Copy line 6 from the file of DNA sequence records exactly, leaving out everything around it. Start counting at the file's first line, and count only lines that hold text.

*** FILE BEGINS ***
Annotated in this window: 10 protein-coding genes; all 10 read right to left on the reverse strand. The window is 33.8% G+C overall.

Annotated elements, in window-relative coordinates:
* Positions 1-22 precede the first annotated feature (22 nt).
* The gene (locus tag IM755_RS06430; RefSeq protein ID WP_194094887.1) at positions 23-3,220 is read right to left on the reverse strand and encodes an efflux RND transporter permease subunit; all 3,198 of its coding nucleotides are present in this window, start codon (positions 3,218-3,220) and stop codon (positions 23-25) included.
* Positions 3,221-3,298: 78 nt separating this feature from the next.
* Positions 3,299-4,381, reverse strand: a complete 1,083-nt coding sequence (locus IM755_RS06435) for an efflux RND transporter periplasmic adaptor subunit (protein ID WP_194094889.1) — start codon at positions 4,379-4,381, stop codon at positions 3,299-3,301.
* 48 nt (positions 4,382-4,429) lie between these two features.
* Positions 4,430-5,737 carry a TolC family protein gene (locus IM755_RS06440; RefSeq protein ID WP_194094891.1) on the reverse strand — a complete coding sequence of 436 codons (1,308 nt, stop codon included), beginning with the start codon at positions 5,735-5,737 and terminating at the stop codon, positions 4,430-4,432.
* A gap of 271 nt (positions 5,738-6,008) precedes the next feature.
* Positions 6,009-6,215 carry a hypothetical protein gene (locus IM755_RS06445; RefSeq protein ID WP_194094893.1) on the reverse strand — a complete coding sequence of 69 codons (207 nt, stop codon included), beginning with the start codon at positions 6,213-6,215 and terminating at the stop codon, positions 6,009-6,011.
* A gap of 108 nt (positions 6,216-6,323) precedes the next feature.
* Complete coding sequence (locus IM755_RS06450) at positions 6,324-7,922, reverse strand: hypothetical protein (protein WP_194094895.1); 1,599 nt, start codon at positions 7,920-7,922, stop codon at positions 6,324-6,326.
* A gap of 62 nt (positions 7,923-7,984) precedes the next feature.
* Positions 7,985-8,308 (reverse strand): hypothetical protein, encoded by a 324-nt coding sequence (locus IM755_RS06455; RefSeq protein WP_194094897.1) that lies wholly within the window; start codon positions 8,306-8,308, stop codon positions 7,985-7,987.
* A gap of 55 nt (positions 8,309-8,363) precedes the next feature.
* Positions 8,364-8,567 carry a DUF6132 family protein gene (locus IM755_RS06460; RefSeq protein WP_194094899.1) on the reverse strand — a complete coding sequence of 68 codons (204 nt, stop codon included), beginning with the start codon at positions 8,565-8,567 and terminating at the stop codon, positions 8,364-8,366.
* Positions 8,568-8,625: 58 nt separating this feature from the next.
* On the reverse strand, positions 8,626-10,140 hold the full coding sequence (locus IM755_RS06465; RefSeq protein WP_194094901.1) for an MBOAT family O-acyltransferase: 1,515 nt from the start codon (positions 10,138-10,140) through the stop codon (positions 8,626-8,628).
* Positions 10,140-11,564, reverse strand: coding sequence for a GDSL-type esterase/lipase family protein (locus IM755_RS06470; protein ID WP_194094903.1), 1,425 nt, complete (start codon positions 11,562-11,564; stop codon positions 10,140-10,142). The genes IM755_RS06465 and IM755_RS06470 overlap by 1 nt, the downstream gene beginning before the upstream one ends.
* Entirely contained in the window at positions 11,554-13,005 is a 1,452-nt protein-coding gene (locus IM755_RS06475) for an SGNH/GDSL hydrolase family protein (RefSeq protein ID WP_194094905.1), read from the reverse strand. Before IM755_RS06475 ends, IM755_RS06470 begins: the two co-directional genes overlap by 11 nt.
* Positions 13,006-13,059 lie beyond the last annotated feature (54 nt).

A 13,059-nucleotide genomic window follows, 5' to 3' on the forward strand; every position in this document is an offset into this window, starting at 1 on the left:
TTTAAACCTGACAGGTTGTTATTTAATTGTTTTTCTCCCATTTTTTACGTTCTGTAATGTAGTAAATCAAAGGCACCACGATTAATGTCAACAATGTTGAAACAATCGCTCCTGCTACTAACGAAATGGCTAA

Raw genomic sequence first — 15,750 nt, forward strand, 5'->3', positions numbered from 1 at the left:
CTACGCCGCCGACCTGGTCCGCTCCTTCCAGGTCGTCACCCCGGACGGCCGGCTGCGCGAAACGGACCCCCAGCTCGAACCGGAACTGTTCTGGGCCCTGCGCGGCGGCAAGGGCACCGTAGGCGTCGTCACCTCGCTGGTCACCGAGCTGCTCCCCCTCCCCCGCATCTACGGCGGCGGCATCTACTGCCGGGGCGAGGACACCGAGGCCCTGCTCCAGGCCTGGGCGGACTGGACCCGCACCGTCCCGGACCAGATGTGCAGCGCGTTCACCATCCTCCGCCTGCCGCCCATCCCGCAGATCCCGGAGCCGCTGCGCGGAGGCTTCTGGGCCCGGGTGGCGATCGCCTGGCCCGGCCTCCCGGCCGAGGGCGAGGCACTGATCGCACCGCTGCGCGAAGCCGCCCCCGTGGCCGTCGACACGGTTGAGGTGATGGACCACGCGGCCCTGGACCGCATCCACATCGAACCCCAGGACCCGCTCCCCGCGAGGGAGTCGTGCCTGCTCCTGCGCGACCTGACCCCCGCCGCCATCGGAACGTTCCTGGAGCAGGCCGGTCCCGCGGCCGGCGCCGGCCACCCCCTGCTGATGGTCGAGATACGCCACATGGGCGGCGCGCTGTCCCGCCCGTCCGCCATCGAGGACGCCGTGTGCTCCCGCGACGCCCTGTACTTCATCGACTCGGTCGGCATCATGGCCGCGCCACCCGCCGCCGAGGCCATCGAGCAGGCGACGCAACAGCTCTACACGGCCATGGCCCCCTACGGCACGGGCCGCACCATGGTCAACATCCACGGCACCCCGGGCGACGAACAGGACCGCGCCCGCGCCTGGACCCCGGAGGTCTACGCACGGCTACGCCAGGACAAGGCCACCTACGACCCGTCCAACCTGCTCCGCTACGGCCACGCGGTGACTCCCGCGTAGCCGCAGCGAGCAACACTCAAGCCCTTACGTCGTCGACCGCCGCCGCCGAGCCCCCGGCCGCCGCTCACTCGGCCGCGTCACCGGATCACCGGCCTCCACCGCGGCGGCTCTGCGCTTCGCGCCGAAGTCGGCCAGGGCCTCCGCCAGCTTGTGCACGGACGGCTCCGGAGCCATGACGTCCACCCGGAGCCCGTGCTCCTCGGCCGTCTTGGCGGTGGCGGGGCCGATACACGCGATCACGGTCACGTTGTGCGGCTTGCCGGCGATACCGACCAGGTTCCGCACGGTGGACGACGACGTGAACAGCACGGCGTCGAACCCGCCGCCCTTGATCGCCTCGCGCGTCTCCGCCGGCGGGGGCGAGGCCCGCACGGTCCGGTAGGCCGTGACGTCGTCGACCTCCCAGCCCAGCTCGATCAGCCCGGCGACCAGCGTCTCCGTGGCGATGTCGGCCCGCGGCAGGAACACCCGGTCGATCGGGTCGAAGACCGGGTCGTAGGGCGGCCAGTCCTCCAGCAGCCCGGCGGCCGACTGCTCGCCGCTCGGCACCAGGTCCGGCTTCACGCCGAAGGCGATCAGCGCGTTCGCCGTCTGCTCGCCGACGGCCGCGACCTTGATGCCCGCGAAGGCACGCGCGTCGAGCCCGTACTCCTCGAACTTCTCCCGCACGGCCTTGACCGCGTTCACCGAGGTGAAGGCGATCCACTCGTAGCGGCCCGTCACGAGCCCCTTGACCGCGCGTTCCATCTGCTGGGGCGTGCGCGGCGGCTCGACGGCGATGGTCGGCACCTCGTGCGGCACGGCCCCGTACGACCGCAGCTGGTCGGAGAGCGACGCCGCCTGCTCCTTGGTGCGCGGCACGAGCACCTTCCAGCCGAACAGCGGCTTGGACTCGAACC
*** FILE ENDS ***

* Positions 3,299-4,381, reverse strand: a complete 1,083-nt coding sequence (locus IM755_RS06435) for an efflux RND transporter periplasmic adaptor subunit (protein ID WP_194094889.1) — start codon at positions 4,379-4,381, stop codon at positions 3,299-3,301.